There are no right and wrong answers here. Some people learn better in groups and with a teacher, but some would rather work alone at their own pace. It all depends on which learning environment works better for you.
The worst thing you can do is choose a course just because you want a diploma. Your actual skills are more important than a piece of paper. Be aware that self-study is a completely valid option. The number of available tutorials, guides, and other resources can take you through the entire learning process.
So don’t worry—a lack of “formal” education won’t hinder your growth if you’d rather set out on your Python journey alone.
Advice for Coding Newbies
If you’re already a practicing developer who’s looking for a career change, feel free to skip this section. But if you’re a beginner who’s never learned to code before, there are some things you should catch up with before you dive head-first into Python.
If you want to be a true professional, just getting the hang of the language and its frameworks might not suffice. Here’s a list of things you should get familiar with:
- Learn the basics of DevOps. You might be a master of coding from the safety of your own home, but things might be different at work. You have to understand the process of code creation and deployment. Get acquainted with automated deployment tools.
- Take a look at some programming tools. The time before you start coding professionally is perfect to test them out and find the ones that suit you. They will help you boost your productivity, which will make it easier for you to take the first steps at your new job. This list is great to get you started.
- Attend a Python meetup in your area. Networking and the ability to cooperate are important even for developers. A meetup is a great place to listen to the professionals and meet your first contacts. And who knows, you might even get to know someone who will help you find a job. Either way, you’re bound to walk out with a dose of fresh knowledge.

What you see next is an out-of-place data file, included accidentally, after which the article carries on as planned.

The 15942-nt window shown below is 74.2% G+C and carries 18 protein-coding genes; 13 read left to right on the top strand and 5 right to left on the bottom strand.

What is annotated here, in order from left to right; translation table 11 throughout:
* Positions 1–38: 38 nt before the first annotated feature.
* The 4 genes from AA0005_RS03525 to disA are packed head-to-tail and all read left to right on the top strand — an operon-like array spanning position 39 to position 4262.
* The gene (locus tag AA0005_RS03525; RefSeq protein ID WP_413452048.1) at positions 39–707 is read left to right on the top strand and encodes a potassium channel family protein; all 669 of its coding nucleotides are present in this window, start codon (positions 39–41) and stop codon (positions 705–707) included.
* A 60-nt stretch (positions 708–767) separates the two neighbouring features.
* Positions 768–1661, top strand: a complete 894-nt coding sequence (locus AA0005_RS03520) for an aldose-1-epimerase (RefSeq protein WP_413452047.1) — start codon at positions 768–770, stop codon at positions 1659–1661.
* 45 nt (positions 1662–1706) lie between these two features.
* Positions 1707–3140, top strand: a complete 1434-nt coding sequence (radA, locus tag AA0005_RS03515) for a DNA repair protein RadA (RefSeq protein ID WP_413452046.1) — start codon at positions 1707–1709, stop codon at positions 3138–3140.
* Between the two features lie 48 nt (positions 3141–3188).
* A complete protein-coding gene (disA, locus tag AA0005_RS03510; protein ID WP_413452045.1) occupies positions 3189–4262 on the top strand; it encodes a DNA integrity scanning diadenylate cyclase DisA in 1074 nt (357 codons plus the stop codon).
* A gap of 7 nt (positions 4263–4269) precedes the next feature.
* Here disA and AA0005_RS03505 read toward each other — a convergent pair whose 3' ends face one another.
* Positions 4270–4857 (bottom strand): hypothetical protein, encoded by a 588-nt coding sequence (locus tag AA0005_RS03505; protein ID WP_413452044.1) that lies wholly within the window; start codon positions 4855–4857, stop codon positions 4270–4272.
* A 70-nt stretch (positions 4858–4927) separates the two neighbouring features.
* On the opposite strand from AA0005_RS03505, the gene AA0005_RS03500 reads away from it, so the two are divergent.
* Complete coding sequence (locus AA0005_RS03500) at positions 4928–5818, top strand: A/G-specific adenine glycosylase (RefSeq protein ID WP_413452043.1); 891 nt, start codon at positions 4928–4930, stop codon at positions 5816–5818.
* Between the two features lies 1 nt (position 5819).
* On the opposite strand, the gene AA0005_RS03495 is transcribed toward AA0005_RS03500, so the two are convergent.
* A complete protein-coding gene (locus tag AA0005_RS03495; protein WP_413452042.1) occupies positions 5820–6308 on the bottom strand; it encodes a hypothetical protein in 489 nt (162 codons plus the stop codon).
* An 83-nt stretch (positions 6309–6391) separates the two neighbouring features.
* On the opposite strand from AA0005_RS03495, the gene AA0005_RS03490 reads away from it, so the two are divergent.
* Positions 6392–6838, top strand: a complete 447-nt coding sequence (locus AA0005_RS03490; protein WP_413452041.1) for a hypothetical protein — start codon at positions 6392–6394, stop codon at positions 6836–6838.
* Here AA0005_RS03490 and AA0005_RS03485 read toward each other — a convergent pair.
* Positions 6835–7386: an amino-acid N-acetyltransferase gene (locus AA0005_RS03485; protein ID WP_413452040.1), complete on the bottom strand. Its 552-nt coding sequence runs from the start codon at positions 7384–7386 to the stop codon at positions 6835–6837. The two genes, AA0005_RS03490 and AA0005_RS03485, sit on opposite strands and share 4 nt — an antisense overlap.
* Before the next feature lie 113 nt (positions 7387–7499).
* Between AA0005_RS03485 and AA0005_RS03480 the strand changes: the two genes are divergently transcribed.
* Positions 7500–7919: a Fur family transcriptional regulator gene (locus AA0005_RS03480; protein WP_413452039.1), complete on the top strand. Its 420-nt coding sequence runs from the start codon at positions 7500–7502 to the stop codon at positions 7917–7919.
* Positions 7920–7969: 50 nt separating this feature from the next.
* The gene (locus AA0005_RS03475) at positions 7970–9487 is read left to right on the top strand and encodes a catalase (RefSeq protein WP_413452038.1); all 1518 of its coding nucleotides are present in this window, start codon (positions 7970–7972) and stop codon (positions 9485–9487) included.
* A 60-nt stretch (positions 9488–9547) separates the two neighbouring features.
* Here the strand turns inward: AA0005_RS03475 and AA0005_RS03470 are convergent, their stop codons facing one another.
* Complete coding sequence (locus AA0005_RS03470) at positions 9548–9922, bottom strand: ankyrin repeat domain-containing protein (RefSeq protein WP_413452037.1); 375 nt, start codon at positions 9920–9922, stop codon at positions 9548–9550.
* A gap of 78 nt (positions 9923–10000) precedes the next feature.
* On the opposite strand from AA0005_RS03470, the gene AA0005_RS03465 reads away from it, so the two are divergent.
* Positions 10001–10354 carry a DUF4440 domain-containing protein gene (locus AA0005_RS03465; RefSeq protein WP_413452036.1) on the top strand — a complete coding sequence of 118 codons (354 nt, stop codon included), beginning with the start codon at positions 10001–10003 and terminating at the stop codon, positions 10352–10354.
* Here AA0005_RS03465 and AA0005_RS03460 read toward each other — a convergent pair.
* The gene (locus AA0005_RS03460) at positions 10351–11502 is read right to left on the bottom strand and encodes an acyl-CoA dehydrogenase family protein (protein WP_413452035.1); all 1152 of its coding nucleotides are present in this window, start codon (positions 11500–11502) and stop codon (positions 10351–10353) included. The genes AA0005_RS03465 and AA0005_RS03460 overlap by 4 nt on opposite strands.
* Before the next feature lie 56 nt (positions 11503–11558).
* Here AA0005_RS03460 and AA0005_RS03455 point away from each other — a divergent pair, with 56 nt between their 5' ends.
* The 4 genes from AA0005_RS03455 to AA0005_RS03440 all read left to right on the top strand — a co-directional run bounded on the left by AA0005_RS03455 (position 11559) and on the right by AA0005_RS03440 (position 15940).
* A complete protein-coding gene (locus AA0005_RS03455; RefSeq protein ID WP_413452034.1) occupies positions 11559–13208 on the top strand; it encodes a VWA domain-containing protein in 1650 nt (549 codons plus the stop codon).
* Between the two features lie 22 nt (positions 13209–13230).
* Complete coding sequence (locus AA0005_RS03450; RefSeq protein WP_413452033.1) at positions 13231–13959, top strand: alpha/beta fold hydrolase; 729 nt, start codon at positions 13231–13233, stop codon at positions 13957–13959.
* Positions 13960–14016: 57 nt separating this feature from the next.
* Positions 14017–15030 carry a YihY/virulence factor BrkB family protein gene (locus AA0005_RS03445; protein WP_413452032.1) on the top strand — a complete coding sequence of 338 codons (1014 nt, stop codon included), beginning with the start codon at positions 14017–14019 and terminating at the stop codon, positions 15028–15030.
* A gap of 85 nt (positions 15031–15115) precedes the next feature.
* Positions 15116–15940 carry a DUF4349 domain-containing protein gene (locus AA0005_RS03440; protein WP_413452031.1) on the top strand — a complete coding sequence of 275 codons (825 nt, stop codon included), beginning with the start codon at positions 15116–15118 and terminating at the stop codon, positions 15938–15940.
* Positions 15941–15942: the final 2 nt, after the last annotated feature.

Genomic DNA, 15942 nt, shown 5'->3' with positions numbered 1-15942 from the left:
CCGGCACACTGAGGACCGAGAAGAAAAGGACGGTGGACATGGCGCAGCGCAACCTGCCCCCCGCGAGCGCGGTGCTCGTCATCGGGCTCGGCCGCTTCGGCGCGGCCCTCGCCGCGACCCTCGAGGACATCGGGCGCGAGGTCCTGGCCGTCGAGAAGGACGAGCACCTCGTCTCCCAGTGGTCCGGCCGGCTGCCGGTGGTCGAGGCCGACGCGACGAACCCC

- Learn the basic concepts of IT. Know how the things you do work. Read about data structures, algorithmics, computer networks. It will help you feel in your element.
How to Study Right?
Python is hot. It comes as no surprise that the Internet is booming with Python courses, webinars, and other resources. Even if you opt for a course instead of the self-study, tutorials are a perfect way to gain knowledge at your own pace. Here are a few recommendations:
- For those who are willing to invest some hard cash into their education, Udemy’s Learn Python course is fantastic. It can take you through the entire starting phase. Plural Sight also has great Python tutorials that cover all levels of advancement. Finally, the Python freelancer course teaches you a combination of Python and business skills you desperately need.
- YouTube is bursting with informative and free tutorials, just like this one by freeCodeCamp. Just type “basic Python” into the search bar and browse. And if you crave some theoretical Python knowledge delivered in an accessible way, watch the talks by Raymond Hettinger, one of Python’s core developers.
- When it comes to written resources, cheat sheets are always great. They’ll help you systematize your knowledge and have something to refer to. Blogs, such as this one, can also provide you with answers to the most pressing Python questions. This list will also help you find the best Python blogs to follow.
- Explore the community. Read what other developers wrote, observe, engage in conversations. Pythonistas love to share their knowledge, exchange tips, recommend valuable tools and resources to each other. And again, it’s a great networking opportunity. If you haven’t done it already, set up accounts on Stack Overflow and Stack Exchange, Github, Dev.to, join r/programming on Reddit.
Last but not least—just code. Write your programs or use Python in your pre-existing ones whenever possible. It might be tempting to wait till you feel you mastered the deepest arcana of the programming language, but the sooner you start writing, the better. We learn best through practice and sometimes, it’s best to just get thrown into the deep end of the pool.